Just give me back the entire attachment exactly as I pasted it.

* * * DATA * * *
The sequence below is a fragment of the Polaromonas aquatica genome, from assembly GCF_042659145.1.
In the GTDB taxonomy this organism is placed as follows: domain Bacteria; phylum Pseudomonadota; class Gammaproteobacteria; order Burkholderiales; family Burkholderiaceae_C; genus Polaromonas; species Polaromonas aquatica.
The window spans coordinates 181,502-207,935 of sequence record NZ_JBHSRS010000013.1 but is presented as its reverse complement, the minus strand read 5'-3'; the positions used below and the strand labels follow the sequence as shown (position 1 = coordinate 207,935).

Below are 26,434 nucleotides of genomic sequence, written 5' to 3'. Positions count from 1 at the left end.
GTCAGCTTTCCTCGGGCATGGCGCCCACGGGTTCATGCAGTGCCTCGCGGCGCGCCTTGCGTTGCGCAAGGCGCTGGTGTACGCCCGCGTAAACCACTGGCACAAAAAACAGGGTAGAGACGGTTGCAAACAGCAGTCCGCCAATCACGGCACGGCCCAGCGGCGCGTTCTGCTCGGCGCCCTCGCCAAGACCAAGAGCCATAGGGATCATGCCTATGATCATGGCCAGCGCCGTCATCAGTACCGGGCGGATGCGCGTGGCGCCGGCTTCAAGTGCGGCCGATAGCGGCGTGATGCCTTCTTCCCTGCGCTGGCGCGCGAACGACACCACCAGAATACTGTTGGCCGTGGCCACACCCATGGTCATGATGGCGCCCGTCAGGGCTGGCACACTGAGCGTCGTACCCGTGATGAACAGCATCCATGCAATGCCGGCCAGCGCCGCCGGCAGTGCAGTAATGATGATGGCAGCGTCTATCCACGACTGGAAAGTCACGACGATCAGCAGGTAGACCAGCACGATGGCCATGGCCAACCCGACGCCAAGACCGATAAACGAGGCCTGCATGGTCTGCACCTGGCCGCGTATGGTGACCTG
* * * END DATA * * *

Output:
The sequence below is a fragment of the Polaromonas aquatica genome, from assembly GCF_042659145.1.
In the GTDB taxonomy this organism is placed as follows: domain Bacteria; phylum Pseudomonadota; class Gammaproteobacteria; order Burkholderiales; family Burkholderiaceae_C; genus Polaromonas; species Polaromonas aquatica.
The window spans coordinates 181,502-207,935 of sequence record NZ_JBHSRS010000013.1 but is presented as its reverse complement, the minus strand read 5'-3'; the positions used below and the strand labels follow the sequence as shown (position 1 = coordinate 207,935).

Below are 26,434 nucleotides of genomic sequence, written 5' to 3'. Positions count from 1 at the left end.
GTCAGCTTTCCTCGGGCATGGCGCCCACGGGTTCATGCAGTGCCTCGCGGCGCGCCTTGCGTTGCGCAAGGCGCTGGTGTACGCCCGCGTAAACCACTGGCACAAAAAACAGGGTAGAGACGGTTGCAAACAGCAGTCCGCCAATCACGGCACGGCCCAGCGGCGCGTTCTGCTCGGCGCCCTCGCCAAGACCAAGAGCCATAGGGATCATGCCTATGATCATGGCCAGCGCCGTCATCAGTACCGGGCGGATGCGCGTGGCGCCGGCTTCAAGTGCGGCCGATAGCGGCGTGATGCCTTCTTCCCTGCGCTGGCGCGCGAACGACACCACCAGAATACTGTTGGCCGTGGCCACACCCATGGTCATGATGGCGCCCGTCAGGGCTGGCACACTGAGCGTCGTACCCGTGATGAACAGCATCCATGCAATGCCGGCCAGCGCCGCCGGCAGTGCAGTAATGATGATGGCAGCGTCTATCCACGACTGGAAAGTCACGACGATCAGCAGGTAGACCAGCACGATGGCCATGGCCAACCCGACGCCAAGACCGATAAACGAGGCCTGCATGGTCTGCACCTGGCCGCGTATGGTGACCTG